Source: Stringray Chevrolet

Cost Of The Chevy Bolt vs Chevy Volt

For the average person, the cost is a big factor when car shopping. Cars should not make or break you, and thankfully, fuel-efficient and environmental-friendly vehicles have become more budget-friendly over the years. This has made it so the average person can afford an electric vehicle. So how much do each of these vehicles cost? 

Bolt – You can expect to pay around $37,000. The federal tax credit expired on the Chevy Volt but that is still a good price for an electric vehicle at that battery range.

Volt – The Volt is a little bit less expensive, coming in at around $28,000. The Chevy Volt was discontinued after the 2017 model year.

Over time both vehicles can easily pay for themselves with little or no fuel cost and are less expensive than fueling up on gas alone. Plain and simple, both vehicles will save you money in the long run. 

Source: Chevy BoltChevy Volt

Related article: Which Electric Cars Qualify for a Tax Credit?

Chevy Bolt vs Volt: Which One is A Better Value?

When you spend a good amount of money on a vehicle, you want to get the most out of your money. Both vehicles come with a good amount of value. The hybrid Volt, as mentioned above, is the best of both worlds. The Bolt, which is an electric vehicle, is just as good and cuts out your fuel cost completely.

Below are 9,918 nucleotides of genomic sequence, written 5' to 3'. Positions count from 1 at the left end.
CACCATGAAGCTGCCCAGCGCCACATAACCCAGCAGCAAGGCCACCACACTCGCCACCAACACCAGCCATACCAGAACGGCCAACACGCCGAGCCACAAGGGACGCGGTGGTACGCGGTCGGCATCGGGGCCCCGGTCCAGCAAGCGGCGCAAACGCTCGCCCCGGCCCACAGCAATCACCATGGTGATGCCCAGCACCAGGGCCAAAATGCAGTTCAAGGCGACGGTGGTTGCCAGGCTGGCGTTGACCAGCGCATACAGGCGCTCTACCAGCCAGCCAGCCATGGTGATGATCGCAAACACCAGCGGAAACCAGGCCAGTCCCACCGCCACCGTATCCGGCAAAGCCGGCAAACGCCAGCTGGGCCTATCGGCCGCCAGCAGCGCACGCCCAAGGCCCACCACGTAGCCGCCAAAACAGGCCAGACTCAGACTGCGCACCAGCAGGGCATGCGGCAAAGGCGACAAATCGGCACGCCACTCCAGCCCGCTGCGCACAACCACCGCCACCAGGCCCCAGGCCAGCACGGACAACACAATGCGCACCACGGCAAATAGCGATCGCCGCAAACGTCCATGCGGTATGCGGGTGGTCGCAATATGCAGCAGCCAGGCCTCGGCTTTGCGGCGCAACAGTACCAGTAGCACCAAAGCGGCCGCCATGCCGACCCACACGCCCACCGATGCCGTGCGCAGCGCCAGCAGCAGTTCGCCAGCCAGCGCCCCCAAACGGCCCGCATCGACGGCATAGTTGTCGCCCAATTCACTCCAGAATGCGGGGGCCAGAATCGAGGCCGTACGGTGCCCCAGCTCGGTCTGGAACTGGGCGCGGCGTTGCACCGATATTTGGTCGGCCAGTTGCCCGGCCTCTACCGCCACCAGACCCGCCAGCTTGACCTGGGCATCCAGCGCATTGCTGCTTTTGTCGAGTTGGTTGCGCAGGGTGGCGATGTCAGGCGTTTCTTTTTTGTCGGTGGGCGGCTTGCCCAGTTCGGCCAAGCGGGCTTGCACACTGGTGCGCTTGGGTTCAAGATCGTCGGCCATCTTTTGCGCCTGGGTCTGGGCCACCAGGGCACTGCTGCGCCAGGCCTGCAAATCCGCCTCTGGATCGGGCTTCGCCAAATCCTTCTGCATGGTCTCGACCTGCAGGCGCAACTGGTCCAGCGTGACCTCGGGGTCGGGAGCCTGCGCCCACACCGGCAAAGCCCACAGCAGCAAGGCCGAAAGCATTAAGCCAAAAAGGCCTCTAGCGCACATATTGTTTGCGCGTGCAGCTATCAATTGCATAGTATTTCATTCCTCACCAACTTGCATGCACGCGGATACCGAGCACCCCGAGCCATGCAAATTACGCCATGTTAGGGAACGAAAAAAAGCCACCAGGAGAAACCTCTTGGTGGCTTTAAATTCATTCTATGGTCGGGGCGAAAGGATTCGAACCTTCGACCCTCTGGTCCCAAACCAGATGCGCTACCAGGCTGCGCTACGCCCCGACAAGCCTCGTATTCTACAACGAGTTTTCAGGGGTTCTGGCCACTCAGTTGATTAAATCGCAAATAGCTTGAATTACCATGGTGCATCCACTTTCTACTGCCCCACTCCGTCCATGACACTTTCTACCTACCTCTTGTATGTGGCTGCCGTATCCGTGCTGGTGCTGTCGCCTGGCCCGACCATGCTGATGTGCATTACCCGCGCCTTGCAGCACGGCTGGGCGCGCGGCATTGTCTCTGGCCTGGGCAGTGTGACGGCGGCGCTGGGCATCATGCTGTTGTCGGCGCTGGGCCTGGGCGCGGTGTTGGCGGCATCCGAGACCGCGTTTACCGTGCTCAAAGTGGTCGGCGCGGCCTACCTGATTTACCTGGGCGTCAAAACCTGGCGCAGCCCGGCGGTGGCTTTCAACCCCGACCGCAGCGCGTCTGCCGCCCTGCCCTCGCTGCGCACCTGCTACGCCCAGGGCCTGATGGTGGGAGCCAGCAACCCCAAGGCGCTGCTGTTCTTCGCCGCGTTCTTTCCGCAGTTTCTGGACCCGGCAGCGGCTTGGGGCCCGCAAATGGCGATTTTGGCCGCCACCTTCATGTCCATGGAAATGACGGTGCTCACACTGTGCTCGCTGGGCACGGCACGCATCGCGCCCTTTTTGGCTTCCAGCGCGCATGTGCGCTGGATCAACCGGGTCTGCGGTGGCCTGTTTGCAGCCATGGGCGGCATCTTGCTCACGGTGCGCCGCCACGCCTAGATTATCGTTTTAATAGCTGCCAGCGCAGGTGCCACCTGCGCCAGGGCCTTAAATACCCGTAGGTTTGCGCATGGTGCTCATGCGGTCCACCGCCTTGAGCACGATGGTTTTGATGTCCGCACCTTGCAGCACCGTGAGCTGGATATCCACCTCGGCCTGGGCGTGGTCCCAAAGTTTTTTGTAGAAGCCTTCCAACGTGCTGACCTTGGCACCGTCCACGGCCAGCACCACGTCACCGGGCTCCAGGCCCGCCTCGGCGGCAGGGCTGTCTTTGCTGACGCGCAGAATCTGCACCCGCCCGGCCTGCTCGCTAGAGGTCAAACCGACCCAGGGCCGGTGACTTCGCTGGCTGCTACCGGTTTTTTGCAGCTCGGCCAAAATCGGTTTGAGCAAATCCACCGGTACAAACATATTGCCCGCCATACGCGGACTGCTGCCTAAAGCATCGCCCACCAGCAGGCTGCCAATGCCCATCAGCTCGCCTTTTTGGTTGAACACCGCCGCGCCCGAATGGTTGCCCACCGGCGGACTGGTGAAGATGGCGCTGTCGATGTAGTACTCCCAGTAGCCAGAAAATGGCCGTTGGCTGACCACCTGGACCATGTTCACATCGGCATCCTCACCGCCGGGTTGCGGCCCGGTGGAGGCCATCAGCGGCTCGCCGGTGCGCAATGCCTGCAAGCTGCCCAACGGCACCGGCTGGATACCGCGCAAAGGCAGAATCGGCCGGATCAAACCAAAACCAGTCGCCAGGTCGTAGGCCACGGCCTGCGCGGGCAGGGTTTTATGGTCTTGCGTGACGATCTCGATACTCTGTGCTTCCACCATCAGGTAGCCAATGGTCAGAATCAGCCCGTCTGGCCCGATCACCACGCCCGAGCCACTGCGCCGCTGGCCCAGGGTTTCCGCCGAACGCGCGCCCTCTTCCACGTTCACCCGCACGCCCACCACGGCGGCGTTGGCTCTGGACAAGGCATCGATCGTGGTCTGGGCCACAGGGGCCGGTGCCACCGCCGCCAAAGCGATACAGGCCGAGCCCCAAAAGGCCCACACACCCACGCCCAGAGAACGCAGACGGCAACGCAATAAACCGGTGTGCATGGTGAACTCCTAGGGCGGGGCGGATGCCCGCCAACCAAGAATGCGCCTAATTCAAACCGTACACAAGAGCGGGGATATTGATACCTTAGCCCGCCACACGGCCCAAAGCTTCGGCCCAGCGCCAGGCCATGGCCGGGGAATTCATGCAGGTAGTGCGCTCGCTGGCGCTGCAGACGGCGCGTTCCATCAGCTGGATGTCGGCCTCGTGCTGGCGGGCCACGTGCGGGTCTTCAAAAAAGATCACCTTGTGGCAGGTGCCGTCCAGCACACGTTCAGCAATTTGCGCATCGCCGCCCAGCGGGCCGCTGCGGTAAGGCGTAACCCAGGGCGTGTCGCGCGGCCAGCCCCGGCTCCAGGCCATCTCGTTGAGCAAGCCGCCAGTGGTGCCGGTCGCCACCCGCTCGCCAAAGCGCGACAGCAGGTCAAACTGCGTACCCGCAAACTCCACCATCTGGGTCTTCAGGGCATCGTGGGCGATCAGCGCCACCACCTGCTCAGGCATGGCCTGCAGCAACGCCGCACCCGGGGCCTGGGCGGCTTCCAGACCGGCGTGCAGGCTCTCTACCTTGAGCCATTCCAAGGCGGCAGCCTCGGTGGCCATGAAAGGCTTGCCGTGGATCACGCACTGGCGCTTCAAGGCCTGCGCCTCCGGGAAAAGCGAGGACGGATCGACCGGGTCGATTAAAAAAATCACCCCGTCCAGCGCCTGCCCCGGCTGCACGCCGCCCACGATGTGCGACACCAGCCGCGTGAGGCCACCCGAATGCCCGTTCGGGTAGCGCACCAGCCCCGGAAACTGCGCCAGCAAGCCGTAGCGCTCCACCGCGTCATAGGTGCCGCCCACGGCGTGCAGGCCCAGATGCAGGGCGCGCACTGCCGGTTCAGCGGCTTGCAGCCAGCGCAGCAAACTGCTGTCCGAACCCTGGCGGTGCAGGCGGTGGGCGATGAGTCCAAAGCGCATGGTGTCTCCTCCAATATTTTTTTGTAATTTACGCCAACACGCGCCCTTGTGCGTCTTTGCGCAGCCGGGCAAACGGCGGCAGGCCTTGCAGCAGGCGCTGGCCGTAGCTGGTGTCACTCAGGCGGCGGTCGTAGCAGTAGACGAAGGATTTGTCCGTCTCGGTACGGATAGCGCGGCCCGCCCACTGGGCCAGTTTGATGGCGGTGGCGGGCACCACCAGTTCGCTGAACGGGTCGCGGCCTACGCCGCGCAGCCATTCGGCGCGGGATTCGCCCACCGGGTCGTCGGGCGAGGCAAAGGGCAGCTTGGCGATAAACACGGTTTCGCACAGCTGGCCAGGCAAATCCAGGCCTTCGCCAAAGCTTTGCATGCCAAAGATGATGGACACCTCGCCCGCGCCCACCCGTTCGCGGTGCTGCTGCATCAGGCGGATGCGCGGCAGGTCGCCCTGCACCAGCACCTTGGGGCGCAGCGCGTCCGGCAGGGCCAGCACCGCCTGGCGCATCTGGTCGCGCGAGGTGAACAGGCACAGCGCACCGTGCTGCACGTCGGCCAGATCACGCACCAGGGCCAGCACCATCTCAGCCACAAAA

Imagine a world where you never need to buy gas again. The amount of money you will save in gasoline alone makes purchasing the car worth it. The Chevy Volt is very nicely made and is a good value for the money. Whereas the Chevy Bolt comes standard with a cheaper feeling and looking plastic throughout the vehicle. 

Both vehicles are very close in price so that the plastic can have such a cheap feel. If you get a Chevy Bolt with the many upgrades and added features, yes, it will cost more, but you will definitely get a better quality looking vehicle.  

Do You Need To Replace Batteries More Often & How Much Do They Cost?

The batteries are very different in size, which makes sense because of the hybrid and fully electric difference. The Chevy Bolt has a 60 kilowatt-hours battery, while the Chevy Volt has an 18.4 kilowatt-hours battery. 

A typical gas-powered car gets replaced roughly every three to five-years. Traditional car batteries typically cost under $100 and the average person can easily replace it themselves. When you have a vehicle that only uses battery power, it’s safe to say the batteries will need to be replaced often. When it comes time to replace the batteries, the price could shock you.